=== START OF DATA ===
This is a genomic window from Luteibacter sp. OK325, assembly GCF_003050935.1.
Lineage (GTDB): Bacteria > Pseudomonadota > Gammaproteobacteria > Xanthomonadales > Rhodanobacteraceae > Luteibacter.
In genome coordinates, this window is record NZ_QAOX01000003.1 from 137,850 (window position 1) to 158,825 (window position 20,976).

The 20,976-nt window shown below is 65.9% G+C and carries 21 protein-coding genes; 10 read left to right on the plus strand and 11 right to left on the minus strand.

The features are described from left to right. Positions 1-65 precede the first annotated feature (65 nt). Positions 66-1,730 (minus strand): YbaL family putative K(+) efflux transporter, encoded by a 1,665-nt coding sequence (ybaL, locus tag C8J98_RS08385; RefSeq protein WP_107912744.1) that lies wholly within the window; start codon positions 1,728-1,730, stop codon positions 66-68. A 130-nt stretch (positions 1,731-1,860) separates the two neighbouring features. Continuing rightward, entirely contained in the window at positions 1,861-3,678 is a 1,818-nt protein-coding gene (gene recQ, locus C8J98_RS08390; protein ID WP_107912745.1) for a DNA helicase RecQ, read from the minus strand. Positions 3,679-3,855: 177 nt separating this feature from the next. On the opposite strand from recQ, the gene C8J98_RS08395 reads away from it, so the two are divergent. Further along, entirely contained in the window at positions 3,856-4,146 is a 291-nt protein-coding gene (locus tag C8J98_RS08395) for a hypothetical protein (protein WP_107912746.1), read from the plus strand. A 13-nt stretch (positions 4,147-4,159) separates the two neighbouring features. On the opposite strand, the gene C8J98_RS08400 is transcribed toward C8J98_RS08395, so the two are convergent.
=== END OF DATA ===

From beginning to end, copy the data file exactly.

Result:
This is a genomic window from Luteibacter sp. OK325, assembly GCF_003050935.1.
Lineage (GTDB): Bacteria > Pseudomonadota > Gammaproteobacteria > Xanthomonadales > Rhodanobacteraceae > Luteibacter.
In genome coordinates, this window is record NZ_QAOX01000003.1 from 137,850 (window position 1) to 158,825 (window position 20,976).

The 20,976-nt window shown below is 65.9% G+C and carries 21 protein-coding genes; 10 read left to right on the plus strand and 11 right to left on the minus strand.

The features are described from left to right. Positions 1-65 precede the first annotated feature (65 nt). Positions 66-1,730 (minus strand): YbaL family putative K(+) efflux transporter, encoded by a 1,665-nt coding sequence (ybaL, locus tag C8J98_RS08385; RefSeq protein WP_107912744.1) that lies wholly within the window; start codon positions 1,728-1,730, stop codon positions 66-68. A 130-nt stretch (positions 1,731-1,860) separates the two neighbouring features. Continuing rightward, entirely contained in the window at positions 1,861-3,678 is a 1,818-nt protein-coding gene (gene recQ, locus C8J98_RS08390; protein ID WP_107912745.1) for a DNA helicase RecQ, read from the minus strand. Positions 3,679-3,855: 177 nt separating this feature from the next. On the opposite strand from recQ, the gene C8J98_RS08395 reads away from it, so the two are divergent. Further along, entirely contained in the window at positions 3,856-4,146 is a 291-nt protein-coding gene (locus tag C8J98_RS08395) for a hypothetical protein (protein WP_107912746.1), read from the plus strand. A 13-nt stretch (positions 4,147-4,159) separates the two neighbouring features. On the opposite strand, the gene C8J98_RS08400 is transcribed toward C8J98_RS08395, so the two are convergent.